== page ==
Selenium

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Selenium, 34Se
Template:Infobox element/symbol-to-top-image/alt
Selenium
Pronunciation/sɪˈlniəm/ (sih-LEE-nee-əm)
Appearanceblack an reid allotropes
Standard atomic weight Ar, std(Se)78.971(8)[1]
Selenium in the periodic cairt
Hydrogen Helium
Lithium Beryllium Boron Carbon Nitrogen Oxygen Fluorine Neon
Sodium Magnesium Aluminium Silicon Phosphorus Sulfur Chlorine Argon
Potassium Calcium Scandium Titanium Vanadium Chromium Manganese Airn Cobalt Nickel Capper Zinc Gallium Germanium Arsenic Selenium Bromine Krypton
Rubidium Strontium Yttrium Zirconium Niobium Molybdenum Technetium Ruthenium Rhodium Palladium Siller (element) Cadmium Indium Tin Antimony Tellurium Iodine Xenon
Caesium Barium Lanthanum Cerium Praseodymium Neodymium Promethium Samarium Europium Gadolinium Terbium Dysprosium Holmium Erbium Thulium Ytterbium Lutetium Hafnium Tantalum Tungsten Rhenium Osmium Iridium Platinum Gowd Mercur (element) Thallium Leid (element) Bismuth Polonium Astatine Radon
Francium Radium Actinium Thorium Protactinium Uranium Neptunium Plutonium Americium Curium Berkelium Californium Einsteinium Fermium Mendelevium Nobelium Lawrencium Rutherfordium Dubnium Seaborgium Bohrium Hassium Meitnerium Darmstadtium Roentgenium Copernicium Ununtrium Flerovium Ununpentium Livermorium Ununseptium Ununoctium
S

Se

Te
arsenicseleniumbromine
Atomic nummer (Z)34
Groupgroup 16 (chalcogens)
Periodperiod 4
Blockp-block
Element category  Reactive nonmetal
Electron confeeguration[Ar] 3d10 4s2 4p4
Electrons per shell2, 8, 18, 6
Pheesical properties
Phase at STPsolit
Meltin pynt494 K ​(221 °C, ​430 °F)
Bylin pynt958 K ​(685 °C, ​1265 °F)
Density (near r.t.)(gray) 4.81 g/cm3
(alpha) 4.39 g/cm3
(vitreous) 4.28 g/cm3
when liquid (at m.p.)3.99 g/cm3
Creetical pynt1766 K, 27.2 MPa
Heat o fusion(gray) 6.69 kJ/mol
Heat o vapourisation95.48 kJ/mol
Molar heat capacity25.363 J/(mol·K)
Vapour pressur
P (Pa) 1 10 100 1 k 10 k 100 k
at T (K) 500 552 617 704 813 958
Atomic properties
Oxidation states−2, −1, +1,[2] +2, +3, +4, +5, +6 strangly acidic
ElectronegativityPauling scale: 2.55
Atomic radiusempirical: 120 pm
Covalent radius120±4 pm
Van der Waals radius190 pm
Colour lines in a spectral range
Spectral lines o selenium
Ither properties
Naitural occurrenceprimordial
Creestal structurhexagonal
Hexagonal creestal structur for selenium
Speed o soond thin rod3350 m/s (at 20 °C)
Thermal expansion(amorphous) 37 µm/(m·K) (at 25 °C)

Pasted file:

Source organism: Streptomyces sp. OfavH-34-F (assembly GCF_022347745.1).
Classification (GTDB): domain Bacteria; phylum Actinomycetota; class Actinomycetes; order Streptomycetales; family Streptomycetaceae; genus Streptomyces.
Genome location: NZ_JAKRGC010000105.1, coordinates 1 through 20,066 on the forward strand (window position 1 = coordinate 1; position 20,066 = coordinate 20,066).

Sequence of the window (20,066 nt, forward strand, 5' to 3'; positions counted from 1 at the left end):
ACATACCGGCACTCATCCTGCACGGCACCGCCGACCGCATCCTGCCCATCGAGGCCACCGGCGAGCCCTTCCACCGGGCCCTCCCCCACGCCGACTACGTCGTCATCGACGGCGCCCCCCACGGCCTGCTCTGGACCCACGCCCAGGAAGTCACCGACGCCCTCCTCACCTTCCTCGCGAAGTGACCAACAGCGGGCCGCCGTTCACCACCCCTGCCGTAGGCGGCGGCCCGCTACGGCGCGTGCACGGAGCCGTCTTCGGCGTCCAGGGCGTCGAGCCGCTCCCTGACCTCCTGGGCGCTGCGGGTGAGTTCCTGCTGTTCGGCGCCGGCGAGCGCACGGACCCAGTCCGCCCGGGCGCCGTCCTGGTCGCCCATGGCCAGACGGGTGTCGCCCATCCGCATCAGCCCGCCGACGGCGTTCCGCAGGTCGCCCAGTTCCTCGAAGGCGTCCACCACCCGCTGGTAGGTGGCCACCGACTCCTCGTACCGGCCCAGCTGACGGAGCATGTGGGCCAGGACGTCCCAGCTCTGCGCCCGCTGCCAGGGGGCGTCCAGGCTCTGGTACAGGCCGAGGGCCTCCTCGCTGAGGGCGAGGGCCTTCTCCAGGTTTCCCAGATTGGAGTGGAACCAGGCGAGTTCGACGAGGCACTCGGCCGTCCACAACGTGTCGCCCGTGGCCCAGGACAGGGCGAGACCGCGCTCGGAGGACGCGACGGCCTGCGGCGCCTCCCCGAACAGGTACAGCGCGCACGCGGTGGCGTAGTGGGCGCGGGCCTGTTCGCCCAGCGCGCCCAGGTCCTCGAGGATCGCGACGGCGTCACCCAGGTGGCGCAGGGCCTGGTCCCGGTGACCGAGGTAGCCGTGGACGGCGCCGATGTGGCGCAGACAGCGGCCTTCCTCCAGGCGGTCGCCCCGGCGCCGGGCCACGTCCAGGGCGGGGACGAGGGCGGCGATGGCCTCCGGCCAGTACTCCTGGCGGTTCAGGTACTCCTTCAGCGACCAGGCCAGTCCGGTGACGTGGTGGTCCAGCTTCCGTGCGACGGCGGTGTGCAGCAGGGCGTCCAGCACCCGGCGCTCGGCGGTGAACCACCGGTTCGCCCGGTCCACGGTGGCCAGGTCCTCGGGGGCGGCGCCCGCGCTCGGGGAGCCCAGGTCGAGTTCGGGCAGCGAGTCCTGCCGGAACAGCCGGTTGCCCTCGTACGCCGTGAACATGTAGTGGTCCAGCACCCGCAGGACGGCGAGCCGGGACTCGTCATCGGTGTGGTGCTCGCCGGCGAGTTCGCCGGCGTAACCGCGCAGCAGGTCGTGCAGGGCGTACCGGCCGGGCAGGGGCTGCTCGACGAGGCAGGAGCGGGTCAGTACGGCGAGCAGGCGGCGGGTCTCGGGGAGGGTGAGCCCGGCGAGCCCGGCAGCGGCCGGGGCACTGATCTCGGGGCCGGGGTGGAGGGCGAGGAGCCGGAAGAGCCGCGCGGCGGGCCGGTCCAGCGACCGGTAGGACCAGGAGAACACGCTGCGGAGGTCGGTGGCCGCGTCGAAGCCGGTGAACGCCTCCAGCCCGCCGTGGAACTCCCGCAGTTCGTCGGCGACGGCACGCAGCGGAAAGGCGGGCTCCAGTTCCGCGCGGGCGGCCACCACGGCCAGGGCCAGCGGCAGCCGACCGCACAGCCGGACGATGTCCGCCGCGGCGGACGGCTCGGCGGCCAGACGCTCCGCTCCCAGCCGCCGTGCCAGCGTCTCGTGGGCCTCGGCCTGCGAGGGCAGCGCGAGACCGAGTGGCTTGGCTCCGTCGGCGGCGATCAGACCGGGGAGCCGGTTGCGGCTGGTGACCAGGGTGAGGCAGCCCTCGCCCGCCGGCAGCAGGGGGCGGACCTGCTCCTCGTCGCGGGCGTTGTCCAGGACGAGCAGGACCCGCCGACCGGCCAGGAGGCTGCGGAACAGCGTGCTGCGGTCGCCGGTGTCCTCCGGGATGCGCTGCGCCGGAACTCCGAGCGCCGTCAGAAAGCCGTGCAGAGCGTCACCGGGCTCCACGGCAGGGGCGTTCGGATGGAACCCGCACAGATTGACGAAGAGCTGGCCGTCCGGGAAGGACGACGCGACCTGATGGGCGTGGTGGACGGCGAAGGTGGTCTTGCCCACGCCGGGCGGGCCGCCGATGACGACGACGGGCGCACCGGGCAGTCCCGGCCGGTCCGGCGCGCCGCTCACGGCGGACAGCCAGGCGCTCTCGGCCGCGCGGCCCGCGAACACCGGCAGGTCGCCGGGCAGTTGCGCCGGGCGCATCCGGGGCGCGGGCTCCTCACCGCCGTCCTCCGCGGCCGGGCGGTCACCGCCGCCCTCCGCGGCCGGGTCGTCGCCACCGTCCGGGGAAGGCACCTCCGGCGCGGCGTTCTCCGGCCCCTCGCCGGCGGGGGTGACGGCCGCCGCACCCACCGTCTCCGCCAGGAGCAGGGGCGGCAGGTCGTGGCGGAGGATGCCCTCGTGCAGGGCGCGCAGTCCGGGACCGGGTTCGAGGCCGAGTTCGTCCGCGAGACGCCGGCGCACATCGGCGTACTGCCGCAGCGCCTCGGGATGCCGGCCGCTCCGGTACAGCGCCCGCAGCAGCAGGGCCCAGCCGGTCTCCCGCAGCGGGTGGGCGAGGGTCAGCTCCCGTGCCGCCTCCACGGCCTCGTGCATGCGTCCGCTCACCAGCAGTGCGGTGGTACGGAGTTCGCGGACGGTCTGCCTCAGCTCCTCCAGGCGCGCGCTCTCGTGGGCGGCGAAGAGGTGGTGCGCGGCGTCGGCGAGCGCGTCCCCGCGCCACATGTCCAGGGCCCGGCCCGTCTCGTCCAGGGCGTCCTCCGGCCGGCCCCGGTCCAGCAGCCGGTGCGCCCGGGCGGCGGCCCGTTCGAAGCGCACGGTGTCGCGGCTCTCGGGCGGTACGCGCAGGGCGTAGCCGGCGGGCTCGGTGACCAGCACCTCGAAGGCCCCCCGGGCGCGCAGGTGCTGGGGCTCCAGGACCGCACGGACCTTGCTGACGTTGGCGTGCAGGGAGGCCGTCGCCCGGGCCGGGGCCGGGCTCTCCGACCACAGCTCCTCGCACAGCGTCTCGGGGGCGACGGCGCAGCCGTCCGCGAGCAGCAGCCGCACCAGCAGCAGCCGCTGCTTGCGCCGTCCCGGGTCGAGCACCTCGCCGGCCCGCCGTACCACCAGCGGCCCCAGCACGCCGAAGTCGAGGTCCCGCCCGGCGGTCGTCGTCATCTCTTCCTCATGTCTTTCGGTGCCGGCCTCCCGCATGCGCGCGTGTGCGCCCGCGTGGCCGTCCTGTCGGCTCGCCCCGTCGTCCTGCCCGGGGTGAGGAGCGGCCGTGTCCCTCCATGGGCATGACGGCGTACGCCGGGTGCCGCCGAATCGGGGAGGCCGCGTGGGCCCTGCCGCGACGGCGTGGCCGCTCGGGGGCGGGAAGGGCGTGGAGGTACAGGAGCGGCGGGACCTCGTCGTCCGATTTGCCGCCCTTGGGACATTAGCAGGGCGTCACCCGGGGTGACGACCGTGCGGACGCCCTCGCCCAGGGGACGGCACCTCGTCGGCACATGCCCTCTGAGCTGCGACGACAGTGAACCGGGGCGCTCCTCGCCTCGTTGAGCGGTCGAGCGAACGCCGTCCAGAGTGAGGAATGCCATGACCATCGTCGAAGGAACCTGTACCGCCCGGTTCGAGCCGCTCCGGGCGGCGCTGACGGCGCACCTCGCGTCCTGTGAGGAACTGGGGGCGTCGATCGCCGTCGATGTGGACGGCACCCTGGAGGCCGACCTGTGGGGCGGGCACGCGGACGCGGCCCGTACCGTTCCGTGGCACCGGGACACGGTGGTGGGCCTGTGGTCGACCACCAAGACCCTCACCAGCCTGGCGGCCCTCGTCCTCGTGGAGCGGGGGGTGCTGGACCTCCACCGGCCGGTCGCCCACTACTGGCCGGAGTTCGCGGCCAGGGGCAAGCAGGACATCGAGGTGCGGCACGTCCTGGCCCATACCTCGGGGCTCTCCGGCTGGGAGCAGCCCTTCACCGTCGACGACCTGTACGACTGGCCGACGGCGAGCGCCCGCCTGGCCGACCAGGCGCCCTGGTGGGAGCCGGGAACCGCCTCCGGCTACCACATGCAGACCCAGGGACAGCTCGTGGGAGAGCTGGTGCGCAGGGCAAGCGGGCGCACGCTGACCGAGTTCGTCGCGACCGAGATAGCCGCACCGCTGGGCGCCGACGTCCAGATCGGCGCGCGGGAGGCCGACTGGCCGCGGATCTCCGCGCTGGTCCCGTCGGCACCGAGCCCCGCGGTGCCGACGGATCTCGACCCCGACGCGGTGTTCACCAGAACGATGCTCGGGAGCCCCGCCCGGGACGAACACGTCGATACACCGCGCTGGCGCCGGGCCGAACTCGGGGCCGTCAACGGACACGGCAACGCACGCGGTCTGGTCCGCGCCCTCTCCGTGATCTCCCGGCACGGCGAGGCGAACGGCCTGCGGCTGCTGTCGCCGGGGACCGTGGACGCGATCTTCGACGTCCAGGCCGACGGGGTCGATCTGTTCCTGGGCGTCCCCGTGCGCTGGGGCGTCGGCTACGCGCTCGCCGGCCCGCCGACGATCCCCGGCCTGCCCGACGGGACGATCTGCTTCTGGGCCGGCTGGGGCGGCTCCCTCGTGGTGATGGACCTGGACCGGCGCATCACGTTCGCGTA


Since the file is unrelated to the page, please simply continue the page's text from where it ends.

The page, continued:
Thermal conductivity(amorphous) 0.519 W/(m·K)
Magnetic orderindiamagnetic[3]
Young's modulus10 GPa
Shear modulus3.7 GPa
Bulk modulus8.3 GPa
Poisson ratio0.33
Mohs haurdness2.0
Brinell haurdness736 MPa
CAS Nummer7782-49-2
History
DiskiveryJöns Jakob Berzelius an Johann Gottlieb Gahn (1817)
First isolationJöns Jakob Berzelius an Johann Gottlieb Gahn (1817)
Main isotopes o selenium
Iso­tope Abun­dance Hauf-life (t1/2) Decay mode Pro­duct
72Se syn 8.4 d ε 72As
γ -
74Se 0.87% - (β+β+) 74Ge
75Se syn 119.779 d ε 75As
γ -
76Se 9.36% stable
77Se 7.63% stable
78Se 23.78% stable
79Se trace 3.27×105 y β 79Br
80Se 49.61% - (ββ) 80Kr
82Se 8.73% 1.08×1020 y ββ 82Kr
Decay modes in parentheses are predictit, but hae nae yet been observed
| references

Selenium is a chemical element wi seembol Se an atomic nummer 34. It is a nonmetal wi properties that are intermediate atween those o its periodic cairt column-adjacent chalcogen elements sulphur an tellurium. It rarely occurs in its elemental state in naitur, or as pure ore compoonds. Selenium (Greek σελήνη selene meanin "Muin") wis discovered in 1817 bi Jöns Jacob Berzelius, who notit the seemilarity o the new element tae the previously kent tellurium (named for the Yird).

References[eedit | eedit soorce]

  1. Meija, Juris; et al. (2016). "Atomic weights of the elements 2013 (IUPAC Technical Report)". Pure and Applied Chemistry. 88 (3): 265–91. doi:10.1515/pac-2015-0305.
  2. Greenwood, Norman N.; Earnshaw, Alan (1997). Chemistry of the Elements (2nd ed.). Butterworth–Heinemann. ISBN 0080379419.
  3. Magnetic susceptibility of the elements and inorganic compounds, in Lide, D. R., ed. (2005). CRC Handbook of Chemistry and Physics (86th ed.). Boca Raton (FL): CRC Press. ISBN 0-8493-0486-5.
  4. Greenwood, Norman N.; Earnshaw, Alan (1997). Chemistry of the Elements (2nd ed.). Butterworth–Heinemann. ISBN 0080379419.